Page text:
Collection: Ukiyo – Isibaya

Japanese Woodblock landscape art, famously known as "ukiyo-e," has a storied history that vividly portrays the inseparable connection between nature and people. Flourishing during Japan's Edo period (17th to 19th centuries), this art form not only celebrated the nation's natural beauty but also embodied a unique philosophy regarding the interplay between humanity and the environment. My exploration of this traditional art form and its philosophy has served as a practice-based framework through which to understand the intricate web of human-nature relationships in the South African context, where the scars of colonialism have etched deep dualisms between the two.

The fundamental philosophy of Japanese Woodblock landscape art revolves around a profound reverence for nature and the transitory nature of existence. These iconic prints often depicted Japan's serene landscapes, from delicate cherry blossoms to tranquil rural scenery. Notably, the inclusion of human figures within these landscapes was deliberate, portraying them as small, humble, and often on the periphery. This artistic choice underscored a profound reverence for the natural world, where humans were perceived as embedded within the larger wisdom of ecosystems.

The Japanese term "ukiyo" beautifully encapsulates the transient, ever-changing essence of human life. Ukiyo-e artists masterfully conveyed the impermanence of existence through symbolism like falling leaves and shifting seasons. This philosophy, deeply rooted in Buddhist thought, encouraged individuals to embrace the present moment and accept life's impermanence. The prints served as poignant reminders that life, akin to fleeting cherry blossoms, is inherently beautiful yet ephemeral.

In the South African context, I have harnessed the essence of ukiyo-e to reflect upon the human-nature dualism scars etched by the enduring impact of colonialism on the continent's ecosystems and indigenous communities. My adaptation of ukiyo-e philosophy takes inspiration from the "isibaya" or "fish-kraals" practices of northern KwaZulu-Natal (KZN). These practices are deeply rooted in the rich tradition of making fish traps, each with its own cosmological significance. Isibaya are intertwined with songs, stories, and rituals that guide the community's customary practices, nurturing a deeply relational and reciprocal relationship between families and the more-than-human world of the ocean and lagoon.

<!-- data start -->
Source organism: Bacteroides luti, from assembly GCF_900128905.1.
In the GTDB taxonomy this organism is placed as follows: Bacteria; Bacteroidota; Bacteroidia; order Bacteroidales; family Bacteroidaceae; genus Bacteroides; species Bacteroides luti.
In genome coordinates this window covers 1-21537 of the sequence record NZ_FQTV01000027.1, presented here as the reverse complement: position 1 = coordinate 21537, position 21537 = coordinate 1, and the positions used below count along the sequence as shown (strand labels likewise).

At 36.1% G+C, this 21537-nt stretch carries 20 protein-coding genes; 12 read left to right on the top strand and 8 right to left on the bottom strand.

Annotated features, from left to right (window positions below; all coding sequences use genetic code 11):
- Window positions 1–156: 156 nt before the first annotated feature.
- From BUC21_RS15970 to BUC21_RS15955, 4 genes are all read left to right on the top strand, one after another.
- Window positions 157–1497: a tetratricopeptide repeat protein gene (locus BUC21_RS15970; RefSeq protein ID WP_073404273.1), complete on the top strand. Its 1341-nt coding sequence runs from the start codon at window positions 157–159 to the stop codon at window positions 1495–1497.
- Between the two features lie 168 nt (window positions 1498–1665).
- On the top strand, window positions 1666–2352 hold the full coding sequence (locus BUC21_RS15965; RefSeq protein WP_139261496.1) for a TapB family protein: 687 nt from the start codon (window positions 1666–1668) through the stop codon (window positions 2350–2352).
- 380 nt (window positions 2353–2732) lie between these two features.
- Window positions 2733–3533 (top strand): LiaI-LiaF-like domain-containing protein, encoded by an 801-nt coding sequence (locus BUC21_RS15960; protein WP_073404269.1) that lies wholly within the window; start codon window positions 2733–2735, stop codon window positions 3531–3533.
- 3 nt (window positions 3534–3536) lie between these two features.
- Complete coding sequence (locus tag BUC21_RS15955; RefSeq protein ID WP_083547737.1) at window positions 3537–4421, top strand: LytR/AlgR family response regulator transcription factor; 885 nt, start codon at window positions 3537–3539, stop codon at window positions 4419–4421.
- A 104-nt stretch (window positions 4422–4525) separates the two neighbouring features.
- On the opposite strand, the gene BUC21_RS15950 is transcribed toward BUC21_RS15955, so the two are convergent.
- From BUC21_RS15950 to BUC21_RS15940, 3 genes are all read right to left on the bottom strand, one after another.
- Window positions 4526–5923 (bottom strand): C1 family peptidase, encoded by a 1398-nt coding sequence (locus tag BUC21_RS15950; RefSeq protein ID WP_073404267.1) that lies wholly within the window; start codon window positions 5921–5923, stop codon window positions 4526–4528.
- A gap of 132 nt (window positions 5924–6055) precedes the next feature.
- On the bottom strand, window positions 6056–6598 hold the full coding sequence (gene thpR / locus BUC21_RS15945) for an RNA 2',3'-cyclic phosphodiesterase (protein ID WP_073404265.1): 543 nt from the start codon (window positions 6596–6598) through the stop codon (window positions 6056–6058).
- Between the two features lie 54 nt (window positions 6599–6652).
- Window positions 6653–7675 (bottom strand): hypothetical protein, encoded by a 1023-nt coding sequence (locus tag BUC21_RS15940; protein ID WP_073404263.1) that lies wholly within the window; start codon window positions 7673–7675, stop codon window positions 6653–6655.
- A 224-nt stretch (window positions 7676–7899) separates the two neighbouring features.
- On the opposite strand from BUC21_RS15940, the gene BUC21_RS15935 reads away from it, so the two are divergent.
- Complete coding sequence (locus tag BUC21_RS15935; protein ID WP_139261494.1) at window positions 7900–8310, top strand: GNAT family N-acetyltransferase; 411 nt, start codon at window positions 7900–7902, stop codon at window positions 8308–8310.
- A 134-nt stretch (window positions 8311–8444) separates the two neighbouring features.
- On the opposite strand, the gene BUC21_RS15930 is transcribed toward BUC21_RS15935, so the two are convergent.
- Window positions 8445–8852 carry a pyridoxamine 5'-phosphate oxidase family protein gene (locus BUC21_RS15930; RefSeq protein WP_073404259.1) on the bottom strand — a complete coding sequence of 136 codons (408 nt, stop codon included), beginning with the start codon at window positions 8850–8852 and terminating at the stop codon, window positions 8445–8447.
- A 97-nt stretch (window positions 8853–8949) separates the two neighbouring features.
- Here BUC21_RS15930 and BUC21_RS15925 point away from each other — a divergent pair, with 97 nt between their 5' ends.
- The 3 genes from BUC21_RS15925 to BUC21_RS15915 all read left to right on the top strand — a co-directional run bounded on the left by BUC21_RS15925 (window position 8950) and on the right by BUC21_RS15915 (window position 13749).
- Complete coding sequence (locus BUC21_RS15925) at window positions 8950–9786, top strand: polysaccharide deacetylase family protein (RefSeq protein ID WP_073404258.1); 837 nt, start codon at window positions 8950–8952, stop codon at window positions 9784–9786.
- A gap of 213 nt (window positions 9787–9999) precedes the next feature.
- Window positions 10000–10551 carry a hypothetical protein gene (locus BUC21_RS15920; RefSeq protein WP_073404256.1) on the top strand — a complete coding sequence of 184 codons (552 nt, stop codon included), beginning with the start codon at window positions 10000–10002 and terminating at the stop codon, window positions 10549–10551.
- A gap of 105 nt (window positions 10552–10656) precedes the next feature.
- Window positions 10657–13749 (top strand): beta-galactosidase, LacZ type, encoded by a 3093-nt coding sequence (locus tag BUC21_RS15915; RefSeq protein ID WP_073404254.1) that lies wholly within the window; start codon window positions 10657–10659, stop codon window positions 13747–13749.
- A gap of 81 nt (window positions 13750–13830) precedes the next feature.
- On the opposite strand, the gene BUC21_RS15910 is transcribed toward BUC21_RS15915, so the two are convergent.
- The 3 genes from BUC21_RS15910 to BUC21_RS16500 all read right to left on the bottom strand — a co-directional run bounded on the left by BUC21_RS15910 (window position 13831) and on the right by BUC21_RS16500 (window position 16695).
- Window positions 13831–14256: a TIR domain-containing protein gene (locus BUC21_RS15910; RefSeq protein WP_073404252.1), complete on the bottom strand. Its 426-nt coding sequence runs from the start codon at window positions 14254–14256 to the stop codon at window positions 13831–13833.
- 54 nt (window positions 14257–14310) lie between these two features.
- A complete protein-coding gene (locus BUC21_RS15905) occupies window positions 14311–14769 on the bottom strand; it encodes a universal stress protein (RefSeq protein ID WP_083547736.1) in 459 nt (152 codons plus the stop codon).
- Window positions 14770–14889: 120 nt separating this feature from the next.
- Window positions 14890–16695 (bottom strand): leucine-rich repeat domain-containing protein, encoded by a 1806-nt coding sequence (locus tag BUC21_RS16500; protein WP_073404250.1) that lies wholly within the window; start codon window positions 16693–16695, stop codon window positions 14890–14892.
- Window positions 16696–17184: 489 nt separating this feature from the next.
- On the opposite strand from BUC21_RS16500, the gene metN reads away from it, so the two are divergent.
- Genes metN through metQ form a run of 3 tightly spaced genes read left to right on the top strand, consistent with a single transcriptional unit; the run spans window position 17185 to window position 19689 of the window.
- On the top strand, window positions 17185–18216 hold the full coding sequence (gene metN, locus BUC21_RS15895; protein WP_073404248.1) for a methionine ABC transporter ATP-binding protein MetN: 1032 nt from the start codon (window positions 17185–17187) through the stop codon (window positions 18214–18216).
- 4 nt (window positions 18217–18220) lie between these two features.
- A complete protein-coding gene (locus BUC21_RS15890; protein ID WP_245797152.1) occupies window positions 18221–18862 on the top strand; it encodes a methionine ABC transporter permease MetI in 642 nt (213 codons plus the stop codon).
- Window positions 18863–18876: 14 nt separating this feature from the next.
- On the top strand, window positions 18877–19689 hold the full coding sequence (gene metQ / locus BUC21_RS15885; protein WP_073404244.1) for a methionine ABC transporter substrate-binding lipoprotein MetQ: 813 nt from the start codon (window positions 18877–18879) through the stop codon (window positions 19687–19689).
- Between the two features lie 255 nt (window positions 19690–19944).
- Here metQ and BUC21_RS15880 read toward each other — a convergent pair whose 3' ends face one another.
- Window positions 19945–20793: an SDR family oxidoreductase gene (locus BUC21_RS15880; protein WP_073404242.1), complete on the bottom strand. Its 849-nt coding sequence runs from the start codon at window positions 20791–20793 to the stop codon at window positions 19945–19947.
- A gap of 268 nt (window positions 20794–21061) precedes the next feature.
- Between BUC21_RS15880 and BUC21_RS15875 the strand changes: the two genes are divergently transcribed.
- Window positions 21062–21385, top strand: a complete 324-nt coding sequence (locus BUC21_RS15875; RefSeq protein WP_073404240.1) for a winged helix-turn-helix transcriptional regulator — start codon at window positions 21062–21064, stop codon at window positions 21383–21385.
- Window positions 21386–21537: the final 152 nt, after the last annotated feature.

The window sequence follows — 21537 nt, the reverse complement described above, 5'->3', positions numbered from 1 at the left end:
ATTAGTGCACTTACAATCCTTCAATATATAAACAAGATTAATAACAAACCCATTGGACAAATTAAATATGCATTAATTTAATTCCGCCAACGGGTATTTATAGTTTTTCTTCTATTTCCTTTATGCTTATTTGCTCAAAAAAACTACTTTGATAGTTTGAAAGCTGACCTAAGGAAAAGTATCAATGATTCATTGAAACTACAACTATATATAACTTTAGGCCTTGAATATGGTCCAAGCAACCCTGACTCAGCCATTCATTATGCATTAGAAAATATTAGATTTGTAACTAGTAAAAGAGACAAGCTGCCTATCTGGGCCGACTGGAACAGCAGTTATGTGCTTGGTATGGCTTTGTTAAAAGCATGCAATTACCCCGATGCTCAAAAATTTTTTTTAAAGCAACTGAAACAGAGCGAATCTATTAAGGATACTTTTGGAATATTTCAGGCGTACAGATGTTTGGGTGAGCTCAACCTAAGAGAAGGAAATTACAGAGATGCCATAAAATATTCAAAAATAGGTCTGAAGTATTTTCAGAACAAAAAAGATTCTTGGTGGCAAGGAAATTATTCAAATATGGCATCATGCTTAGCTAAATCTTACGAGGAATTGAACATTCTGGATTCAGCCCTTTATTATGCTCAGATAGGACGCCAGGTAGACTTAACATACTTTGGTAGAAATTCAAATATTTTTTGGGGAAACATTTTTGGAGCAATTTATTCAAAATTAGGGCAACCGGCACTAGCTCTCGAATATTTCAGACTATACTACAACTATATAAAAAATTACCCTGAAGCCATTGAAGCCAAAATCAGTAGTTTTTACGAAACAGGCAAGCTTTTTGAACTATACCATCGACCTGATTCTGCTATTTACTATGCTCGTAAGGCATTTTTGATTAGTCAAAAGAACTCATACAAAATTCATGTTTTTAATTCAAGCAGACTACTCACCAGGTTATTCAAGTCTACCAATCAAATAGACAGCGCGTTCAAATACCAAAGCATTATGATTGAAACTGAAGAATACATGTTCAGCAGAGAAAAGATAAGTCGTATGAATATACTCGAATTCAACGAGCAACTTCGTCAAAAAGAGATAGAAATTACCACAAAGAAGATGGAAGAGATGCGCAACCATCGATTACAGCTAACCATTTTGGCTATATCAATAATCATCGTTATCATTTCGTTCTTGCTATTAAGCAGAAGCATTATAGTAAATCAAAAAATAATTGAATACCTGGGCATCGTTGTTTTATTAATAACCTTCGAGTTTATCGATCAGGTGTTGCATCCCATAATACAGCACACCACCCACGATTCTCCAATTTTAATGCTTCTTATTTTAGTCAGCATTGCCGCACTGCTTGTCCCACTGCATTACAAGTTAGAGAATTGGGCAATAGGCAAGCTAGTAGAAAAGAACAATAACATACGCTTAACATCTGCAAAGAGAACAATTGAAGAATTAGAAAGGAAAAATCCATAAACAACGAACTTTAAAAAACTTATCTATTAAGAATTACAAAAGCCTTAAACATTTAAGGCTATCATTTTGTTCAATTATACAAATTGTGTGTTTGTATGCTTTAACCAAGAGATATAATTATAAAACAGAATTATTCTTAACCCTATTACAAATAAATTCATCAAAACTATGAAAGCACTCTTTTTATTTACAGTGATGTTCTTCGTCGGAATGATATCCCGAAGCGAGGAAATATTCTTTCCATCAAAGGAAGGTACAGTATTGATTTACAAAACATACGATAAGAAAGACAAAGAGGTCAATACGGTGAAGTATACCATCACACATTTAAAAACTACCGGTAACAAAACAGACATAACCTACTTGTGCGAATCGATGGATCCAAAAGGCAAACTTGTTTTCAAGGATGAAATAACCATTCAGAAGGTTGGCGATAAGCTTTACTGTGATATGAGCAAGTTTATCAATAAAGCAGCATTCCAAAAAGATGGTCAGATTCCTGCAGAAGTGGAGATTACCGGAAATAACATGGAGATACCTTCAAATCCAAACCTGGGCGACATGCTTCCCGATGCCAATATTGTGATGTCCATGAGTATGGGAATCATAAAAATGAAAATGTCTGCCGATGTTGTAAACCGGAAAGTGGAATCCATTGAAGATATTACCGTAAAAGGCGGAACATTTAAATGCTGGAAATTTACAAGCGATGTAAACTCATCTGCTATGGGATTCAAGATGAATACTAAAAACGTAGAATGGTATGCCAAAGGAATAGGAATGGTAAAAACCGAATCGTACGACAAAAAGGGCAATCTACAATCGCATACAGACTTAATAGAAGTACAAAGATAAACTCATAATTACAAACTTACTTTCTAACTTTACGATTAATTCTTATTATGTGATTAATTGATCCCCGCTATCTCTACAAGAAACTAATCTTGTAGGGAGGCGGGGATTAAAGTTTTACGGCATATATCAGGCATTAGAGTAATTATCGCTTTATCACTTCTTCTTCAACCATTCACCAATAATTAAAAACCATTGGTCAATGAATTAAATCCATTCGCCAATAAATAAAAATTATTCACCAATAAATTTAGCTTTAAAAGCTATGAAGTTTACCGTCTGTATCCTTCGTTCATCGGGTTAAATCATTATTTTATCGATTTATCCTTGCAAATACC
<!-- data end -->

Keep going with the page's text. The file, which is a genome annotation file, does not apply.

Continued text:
My exploration into the world of Isibaya has been greatly enriched by the remarkable research of marine sociologist Dr. Philile Mbata, who has shed light on the contrasting concepts of "conservation" in the Western world and in the South African context. In IsiZulu, there is no historical equivalent to the Western notion of conservation. Unlike the Western world's conception of conservation that emerged during the industrial era, emphasizing untouched nature as an escape, many cultures in the global South have never seen a division between humans and nature. Instead, they have celebrated the inherent interconnectedness of humanity and the environment.

In South Africa, however, the term "conservation" has been often manipulated to justify the displacement, control, and militarized policing of Black and Brown South Africans, placing them at elevated levels of risk. Customary forms of governance, laws, and cultures that nurtured both human and more-than-human flourishing for centuries before colonialism are frequently side lined in contemporary efforts to protect our oceans. A glaring injustice is the exclusion of local communities from co-managing any of the 42 Marine Protected Areas (MPAs) in South Africa, constituting a human rights violation. Looking back at the historical and ongoing influence of apartheid and the Group Areas Act of 1950 on South Africa, access to the ocean remains marked by exclusion for Black and Brown people.

Apartheid forcibly removed and relocated communities from the coast inland, preventing them from practicing rituals, ceremonies, and spiritual connections tied deeply to the ocean and rivers. This painful history continues to cast a haunting shadow over our swimming places, be they bodies of water or our watery bodies themselves.

"Ukiyo – Isibaya" is an ongoing practice-based research creation project, seeking to develop an understanding of the ways in which our relationships with each other and the natural world can be nurtured and restored. It occupies the tension between the reverence and sacredness of our extended ecological bodies, while also acknowledging how ecosystems have been weaponized by colonial projects.  This hybrid philosophy of ukiyo-isibaya is employed to address the complex web of human-nature relationships in the African context while acknowledging the enduring legacy of colonialism.